A Preview of The Smile People (coming 2016)

Ancient legends tell us that in the beginning the snake churned a river of milk to start the process of creating the earth. In today’s creation story, spots of the Milky Way churned and swirled forth gases that spun round and round until they became liquid. The heavier portions of theses liquid gases sank toward the center of this swirling mass creating suns and planets. Thus began the creation of the earth, from white hot milky gases to a now cooled solid mass.

Some 4.3 billion years passed since those first swirling gasses. A single land mass spanned across the center of the earth surrounded by vast seas. Across the center of this land lay a forbidding desert. To the north and south of this equatorial center grand monsoons swept the lands twice a year giving life to simple trees and non-flowering plants. The first creatures threw themselves upon the mud of the land and slithered back into the seas until once day they did not slither back and remained on the land to lay their eggs and feast on the abundant flora and new fauna. It was an age before the dinosaurs in the late Triassic period.

Among the new creatures that roamed the land was one that would be familiar even today, turtles. The basic body plan of the turtle has remained unchanged for more than 200 million years. Some grew to enormous size like the Archelon and the Protostega which roamed the inland seas of what would become North America. But change was coming.

It’s thought that volcanoes signaled the event. For half a million years molten lava and sulfuric gases spewed forth. Rifts formed and the earth shook as Pangaea began breaking apart. The seas rushed in where the land split, now Pangaea was in pieces with two new super continents of Laurasia and Gondwana, repeating a process that had occurred throughout the eons; lands would crash together to form a super continent and later break apart. This time things were different. As Pangaea began to split apart, the sulfuric and carbon dioxide gasses created by the continuous volcanic activity led to yet another extinction event. The skies were filled with dust and debris, blocking out the sun. Whole categories of creatures and plants unable to adapt were swept off the evolutionary page, except for a precious few. Among those that survived were the testudines; the turtles. As the Late Triassic eased into the Jurassic age, the volcanoes settled down. The dust cleared and once again ferns and other flora began to flourish among the conifers and new creatures took to the land; the dinosaurs.

It is said that the Jurassic period of our earth is the time of the true dinosaurs. The popular picture of dinosaurs just being big cold-blooded lizards is not entirely true. Research indicates that reptiles of this period were active creatures with elevated metabolisms capable of social interaction. Prior to the Jurassic period, reptilian vertebrates differed from the traditional image of dinosaurs through skull and bone construction and hip displacement. Throughout this age of flesh eating “thunder-lizards” and tree devouring behemoth sauropods, the turtle continued to thrive. Life on earth settled into a routine of sorts for millions of years as new species of creatures and plants continued to churn forth. The Jurassic period turned to the Cretaceous and life continued to flourish as it had for millions of years.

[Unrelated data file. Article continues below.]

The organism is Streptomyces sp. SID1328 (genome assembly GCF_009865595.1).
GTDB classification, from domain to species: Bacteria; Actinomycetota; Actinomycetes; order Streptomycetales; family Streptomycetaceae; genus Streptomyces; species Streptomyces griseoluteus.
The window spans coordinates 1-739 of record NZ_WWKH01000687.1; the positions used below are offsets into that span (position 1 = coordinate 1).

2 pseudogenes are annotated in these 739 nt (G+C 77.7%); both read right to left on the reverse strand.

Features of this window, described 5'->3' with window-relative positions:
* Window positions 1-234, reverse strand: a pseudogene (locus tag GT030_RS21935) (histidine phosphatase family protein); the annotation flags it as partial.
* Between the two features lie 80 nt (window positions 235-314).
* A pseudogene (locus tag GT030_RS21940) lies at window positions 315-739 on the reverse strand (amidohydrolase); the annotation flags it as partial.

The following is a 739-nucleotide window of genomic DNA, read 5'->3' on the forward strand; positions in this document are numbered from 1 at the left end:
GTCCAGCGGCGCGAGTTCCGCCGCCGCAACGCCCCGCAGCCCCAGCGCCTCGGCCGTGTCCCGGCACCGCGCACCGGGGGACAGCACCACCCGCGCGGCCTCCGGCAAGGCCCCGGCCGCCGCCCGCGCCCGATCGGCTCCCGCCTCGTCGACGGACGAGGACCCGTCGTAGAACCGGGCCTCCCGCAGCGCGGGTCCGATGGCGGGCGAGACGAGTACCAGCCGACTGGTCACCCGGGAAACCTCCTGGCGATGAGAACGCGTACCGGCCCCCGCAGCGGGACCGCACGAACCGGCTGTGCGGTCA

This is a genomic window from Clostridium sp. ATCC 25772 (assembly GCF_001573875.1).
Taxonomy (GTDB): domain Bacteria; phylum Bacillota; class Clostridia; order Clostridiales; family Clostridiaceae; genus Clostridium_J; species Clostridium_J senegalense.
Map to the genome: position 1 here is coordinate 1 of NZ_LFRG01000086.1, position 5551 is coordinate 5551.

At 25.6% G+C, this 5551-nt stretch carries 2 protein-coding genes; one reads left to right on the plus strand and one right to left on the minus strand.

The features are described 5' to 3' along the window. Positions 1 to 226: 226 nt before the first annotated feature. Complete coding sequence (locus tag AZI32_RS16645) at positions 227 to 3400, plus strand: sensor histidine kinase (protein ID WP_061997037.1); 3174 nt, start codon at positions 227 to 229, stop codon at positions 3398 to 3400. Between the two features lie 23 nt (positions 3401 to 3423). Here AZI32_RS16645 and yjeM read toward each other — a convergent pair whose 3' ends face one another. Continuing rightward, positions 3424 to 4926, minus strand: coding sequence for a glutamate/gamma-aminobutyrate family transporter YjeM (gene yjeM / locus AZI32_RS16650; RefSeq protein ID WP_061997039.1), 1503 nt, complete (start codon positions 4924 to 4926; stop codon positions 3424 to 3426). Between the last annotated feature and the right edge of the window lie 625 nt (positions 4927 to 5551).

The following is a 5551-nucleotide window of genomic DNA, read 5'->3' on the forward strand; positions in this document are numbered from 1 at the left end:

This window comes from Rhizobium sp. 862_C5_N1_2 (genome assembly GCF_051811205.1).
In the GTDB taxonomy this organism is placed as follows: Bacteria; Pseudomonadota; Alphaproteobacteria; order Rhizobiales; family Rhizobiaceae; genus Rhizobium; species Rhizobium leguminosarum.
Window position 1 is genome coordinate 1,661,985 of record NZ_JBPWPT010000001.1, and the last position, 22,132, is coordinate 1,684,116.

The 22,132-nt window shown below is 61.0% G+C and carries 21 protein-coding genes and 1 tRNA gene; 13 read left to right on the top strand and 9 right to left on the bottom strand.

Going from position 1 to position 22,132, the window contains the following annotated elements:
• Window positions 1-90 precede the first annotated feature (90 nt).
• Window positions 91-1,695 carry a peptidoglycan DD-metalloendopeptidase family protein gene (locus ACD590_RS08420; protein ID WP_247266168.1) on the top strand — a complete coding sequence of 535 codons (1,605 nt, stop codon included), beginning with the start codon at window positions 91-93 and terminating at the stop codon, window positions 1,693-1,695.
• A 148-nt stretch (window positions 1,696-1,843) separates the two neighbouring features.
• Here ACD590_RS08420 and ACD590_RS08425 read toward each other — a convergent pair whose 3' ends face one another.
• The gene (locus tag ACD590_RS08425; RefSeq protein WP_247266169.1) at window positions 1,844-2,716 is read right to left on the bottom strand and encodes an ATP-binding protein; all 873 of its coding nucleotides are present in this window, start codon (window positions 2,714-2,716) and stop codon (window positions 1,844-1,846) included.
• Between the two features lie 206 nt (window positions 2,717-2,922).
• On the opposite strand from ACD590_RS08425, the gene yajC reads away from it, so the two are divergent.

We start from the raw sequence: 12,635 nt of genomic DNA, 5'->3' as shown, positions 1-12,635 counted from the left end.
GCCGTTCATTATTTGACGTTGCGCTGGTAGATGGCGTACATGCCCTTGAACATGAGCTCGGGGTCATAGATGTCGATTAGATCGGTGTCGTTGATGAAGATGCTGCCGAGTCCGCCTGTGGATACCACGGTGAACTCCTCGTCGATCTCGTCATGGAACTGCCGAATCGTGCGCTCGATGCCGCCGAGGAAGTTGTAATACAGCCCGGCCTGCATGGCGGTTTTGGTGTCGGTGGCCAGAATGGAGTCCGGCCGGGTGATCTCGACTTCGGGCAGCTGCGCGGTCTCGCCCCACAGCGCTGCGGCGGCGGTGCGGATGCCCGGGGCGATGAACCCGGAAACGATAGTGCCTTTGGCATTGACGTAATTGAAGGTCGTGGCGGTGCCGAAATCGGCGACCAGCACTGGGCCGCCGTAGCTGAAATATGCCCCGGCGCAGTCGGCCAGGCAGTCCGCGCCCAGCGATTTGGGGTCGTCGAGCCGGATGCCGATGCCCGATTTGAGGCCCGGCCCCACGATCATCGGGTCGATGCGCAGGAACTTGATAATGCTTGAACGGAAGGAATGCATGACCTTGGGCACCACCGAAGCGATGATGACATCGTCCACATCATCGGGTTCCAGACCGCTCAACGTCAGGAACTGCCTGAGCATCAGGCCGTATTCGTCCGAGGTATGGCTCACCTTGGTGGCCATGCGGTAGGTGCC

In the Late Cretaceous, in a brackish lagoon about 70 million years ago, a set of eyes poked above the water line. Scanning the horizon, the creature noticed a bit of greenish flesh splashing in the water. A quick motion of its football sized head had its powerful jaws sinking into the skin. The victim realizing that it was now a prey, turned to face its attacker in a quick motion. Weighing in at around two thousand pounds, the 50 foot Titanoboa reacted quickly and began thrashing around in the water to wrap itself around its attacker. Around and around the Titanoboa wrapped itself until it had coiled itself five times around the body of its attacker. Now it began to squeeze.

Realizing that its victim was not a tasty crocodile, but something different, the Carbonemy instinctively went into a defensive mode. It swung its head to the side and retreat its legs into the protection of its shell. The Carbonemy also weighed a ton and was the size of a Volkswagen Beetle automobile. This was a Cretaceous turtle. Not the largest that ever roamed the earth, but hefty enough. It was at home in both the water as well as land. It feasted on crocodiles and the occasional dinosaur that came to drink. Its massive shell gave it protection as well as a formidable nut to try and digest. The Titanoboa like all snakes had limited energy reserves available to try and crack the Carbonemy’s shell. Finally, after more than an hour, the Titanoboa loosened its grip and began to uncoil itself from around the two thousand pound turtle. As it thrashed in the water uncoiling itself, the Titanoboa made the fatal mistake of coming too close to the jaws of the Carbonemy. A quick clamp of the turtle’s jaws on the neck of the Titanoboa ensured eventual death. The car sized terrapin dragged the massive dying snake down to the bottom of the black water lagoon and feasted upon its meal.

Later, the sated turtle lumbered out of the waters and onto the muddy bank. Plodding through the ferns and horsetails and other flowering plants, the tank-like turtle found its mate under a young conifer. She nuzzled her head against the rear leg of the male Carbonemy. There was a stirring as the male reared up its four legs and backed up to face its mate. As the male faced its mate, one head stretched out to greet her, and then another head poked up and smiled at the female turtle.

copyright 2015 zack and mack